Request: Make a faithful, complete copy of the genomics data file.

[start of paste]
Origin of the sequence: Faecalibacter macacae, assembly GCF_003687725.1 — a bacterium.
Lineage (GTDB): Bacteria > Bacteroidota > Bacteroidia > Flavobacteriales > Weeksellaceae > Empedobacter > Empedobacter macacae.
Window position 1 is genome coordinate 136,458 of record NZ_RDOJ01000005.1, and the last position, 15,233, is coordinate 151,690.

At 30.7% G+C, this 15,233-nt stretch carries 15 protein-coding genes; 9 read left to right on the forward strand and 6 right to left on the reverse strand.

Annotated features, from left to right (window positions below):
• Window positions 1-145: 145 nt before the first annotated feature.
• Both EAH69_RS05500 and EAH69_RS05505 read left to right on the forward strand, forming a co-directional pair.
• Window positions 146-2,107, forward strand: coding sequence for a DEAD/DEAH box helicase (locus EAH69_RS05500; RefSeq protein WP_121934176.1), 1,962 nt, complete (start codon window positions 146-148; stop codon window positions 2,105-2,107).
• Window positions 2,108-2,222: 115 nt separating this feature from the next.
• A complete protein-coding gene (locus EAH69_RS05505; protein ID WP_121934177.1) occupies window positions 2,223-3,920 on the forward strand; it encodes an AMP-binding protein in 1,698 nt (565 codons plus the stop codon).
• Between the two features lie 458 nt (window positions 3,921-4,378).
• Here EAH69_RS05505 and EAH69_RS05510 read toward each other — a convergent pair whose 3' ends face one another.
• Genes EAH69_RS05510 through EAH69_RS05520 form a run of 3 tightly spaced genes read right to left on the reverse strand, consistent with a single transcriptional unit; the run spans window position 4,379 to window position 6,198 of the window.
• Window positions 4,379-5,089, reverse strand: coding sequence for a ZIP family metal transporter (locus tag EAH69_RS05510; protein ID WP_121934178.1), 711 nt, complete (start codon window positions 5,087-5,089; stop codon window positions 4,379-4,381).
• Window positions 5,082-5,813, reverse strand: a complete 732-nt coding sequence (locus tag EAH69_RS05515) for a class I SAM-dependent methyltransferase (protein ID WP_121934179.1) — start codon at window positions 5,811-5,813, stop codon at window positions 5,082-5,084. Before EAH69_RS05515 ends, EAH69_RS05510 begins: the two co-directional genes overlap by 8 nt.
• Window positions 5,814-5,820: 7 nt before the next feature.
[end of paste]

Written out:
Origin of the sequence: Faecalibacter macacae, assembly GCF_003687725.1 — a bacterium.
Lineage (GTDB): Bacteria > Bacteroidota > Bacteroidia > Flavobacteriales > Weeksellaceae > Empedobacter > Empedobacter macacae.
Window position 1 is genome coordinate 136,458 of record NZ_RDOJ01000005.1, and the last position, 15,233, is coordinate 151,690.

At 30.7% G+C, this 15,233-nt stretch carries 15 protein-coding genes; 9 read left to right on the forward strand and 6 right to left on the reverse strand.

Annotated features, from left to right (window positions below):
• Window positions 1-145: 145 nt before the first annotated feature.
• Both EAH69_RS05500 and EAH69_RS05505 read left to right on the forward strand, forming a co-directional pair.
• Window positions 146-2,107, forward strand: coding sequence for a DEAD/DEAH box helicase (locus EAH69_RS05500; RefSeq protein WP_121934176.1), 1,962 nt, complete (start codon window positions 146-148; stop codon window positions 2,105-2,107).
• Window positions 2,108-2,222: 115 nt separating this feature from the next.
• A complete protein-coding gene (locus EAH69_RS05505; protein ID WP_121934177.1) occupies window positions 2,223-3,920 on the forward strand; it encodes an AMP-binding protein in 1,698 nt (565 codons plus the stop codon).
• Between the two features lie 458 nt (window positions 3,921-4,378).
• Here EAH69_RS05505 and EAH69_RS05510 read toward each other — a convergent pair whose 3' ends face one another.
• Genes EAH69_RS05510 through EAH69_RS05520 form a run of 3 tightly spaced genes read right to left on the reverse strand, consistent with a single transcriptional unit; the run spans window position 4,379 to window position 6,198 of the window.
• Window positions 4,379-5,089, reverse strand: coding sequence for a ZIP family metal transporter (locus tag EAH69_RS05510; protein ID WP_121934178.1), 711 nt, complete (start codon window positions 5,087-5,089; stop codon window positions 4,379-4,381).
• Window positions 5,082-5,813, reverse strand: a complete 732-nt coding sequence (locus tag EAH69_RS05515) for a class I SAM-dependent methyltransferase (protein ID WP_121934179.1) — start codon at window positions 5,811-5,813, stop codon at window positions 5,082-5,084. Before EAH69_RS05515 ends, EAH69_RS05510 begins: the two co-directional genes overlap by 8 nt.
• Window positions 5,814-5,820: 7 nt before the next feature.